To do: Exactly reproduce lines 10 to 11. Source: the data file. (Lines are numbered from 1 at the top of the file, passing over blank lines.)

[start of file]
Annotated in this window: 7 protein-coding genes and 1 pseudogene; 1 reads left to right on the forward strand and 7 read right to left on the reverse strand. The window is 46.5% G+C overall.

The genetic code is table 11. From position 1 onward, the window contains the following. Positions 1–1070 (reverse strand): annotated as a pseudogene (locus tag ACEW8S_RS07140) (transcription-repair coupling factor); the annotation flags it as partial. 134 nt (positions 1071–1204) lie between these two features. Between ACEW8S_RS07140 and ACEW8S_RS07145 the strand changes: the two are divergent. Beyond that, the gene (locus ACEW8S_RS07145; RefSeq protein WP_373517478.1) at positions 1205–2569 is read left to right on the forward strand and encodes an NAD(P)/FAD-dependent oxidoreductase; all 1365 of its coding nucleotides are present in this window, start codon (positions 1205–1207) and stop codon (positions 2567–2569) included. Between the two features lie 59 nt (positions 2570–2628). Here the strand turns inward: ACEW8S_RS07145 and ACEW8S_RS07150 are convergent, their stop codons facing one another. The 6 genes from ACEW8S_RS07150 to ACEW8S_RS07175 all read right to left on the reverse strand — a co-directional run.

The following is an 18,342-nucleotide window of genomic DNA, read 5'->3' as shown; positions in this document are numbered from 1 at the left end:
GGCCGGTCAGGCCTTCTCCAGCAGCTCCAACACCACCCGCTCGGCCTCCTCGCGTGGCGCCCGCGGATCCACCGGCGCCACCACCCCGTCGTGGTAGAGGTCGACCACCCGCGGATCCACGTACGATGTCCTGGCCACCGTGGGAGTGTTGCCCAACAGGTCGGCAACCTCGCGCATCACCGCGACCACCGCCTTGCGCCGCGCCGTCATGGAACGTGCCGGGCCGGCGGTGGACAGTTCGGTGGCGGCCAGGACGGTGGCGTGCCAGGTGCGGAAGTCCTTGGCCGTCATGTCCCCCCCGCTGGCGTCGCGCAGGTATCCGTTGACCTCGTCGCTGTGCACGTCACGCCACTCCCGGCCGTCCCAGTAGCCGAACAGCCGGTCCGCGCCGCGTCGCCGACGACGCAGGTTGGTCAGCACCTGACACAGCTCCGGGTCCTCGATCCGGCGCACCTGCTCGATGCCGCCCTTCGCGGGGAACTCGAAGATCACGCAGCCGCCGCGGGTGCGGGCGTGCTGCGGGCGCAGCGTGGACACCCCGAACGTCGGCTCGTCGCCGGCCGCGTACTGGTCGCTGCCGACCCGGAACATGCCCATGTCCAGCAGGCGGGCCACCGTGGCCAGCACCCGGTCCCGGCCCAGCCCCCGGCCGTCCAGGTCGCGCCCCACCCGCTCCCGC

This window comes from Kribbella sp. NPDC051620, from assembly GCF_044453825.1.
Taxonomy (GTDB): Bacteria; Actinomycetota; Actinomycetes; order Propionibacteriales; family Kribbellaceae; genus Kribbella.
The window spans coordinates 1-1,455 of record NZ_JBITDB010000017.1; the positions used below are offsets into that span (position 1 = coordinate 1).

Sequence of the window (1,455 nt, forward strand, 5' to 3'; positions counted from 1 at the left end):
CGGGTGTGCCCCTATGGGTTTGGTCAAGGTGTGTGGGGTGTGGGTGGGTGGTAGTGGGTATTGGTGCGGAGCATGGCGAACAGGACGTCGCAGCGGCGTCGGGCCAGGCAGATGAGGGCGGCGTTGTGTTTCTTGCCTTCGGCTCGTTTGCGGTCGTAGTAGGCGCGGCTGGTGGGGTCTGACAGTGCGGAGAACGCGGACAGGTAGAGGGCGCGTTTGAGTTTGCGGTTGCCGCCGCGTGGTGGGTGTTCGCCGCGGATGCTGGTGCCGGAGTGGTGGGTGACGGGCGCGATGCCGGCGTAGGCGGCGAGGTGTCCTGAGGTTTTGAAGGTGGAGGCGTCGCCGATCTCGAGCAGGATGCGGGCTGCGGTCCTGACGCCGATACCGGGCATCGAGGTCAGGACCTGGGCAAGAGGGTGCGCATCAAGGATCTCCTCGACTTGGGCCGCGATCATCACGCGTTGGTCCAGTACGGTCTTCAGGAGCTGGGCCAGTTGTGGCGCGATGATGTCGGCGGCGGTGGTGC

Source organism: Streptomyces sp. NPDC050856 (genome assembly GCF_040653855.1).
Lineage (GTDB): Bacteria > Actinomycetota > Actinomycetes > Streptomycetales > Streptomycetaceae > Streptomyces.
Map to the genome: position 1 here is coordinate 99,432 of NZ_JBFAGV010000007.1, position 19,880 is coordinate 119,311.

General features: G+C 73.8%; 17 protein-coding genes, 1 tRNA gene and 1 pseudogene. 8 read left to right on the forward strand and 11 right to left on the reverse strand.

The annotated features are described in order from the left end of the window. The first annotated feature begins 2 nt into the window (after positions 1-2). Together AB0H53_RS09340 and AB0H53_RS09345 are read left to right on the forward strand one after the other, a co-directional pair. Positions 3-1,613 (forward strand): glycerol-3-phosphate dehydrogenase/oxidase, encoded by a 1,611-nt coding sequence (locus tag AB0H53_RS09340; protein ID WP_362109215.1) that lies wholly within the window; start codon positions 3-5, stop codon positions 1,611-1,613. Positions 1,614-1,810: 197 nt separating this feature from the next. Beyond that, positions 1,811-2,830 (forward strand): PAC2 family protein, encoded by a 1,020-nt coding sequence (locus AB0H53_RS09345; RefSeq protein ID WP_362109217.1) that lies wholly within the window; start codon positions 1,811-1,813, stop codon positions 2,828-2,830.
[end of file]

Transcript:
Source organism: Streptomyces sp. NPDC050856 (genome assembly GCF_040653855.1).
Lineage (GTDB): Bacteria > Actinomycetota > Actinomycetes > Streptomycetales > Streptomycetaceae > Streptomyces.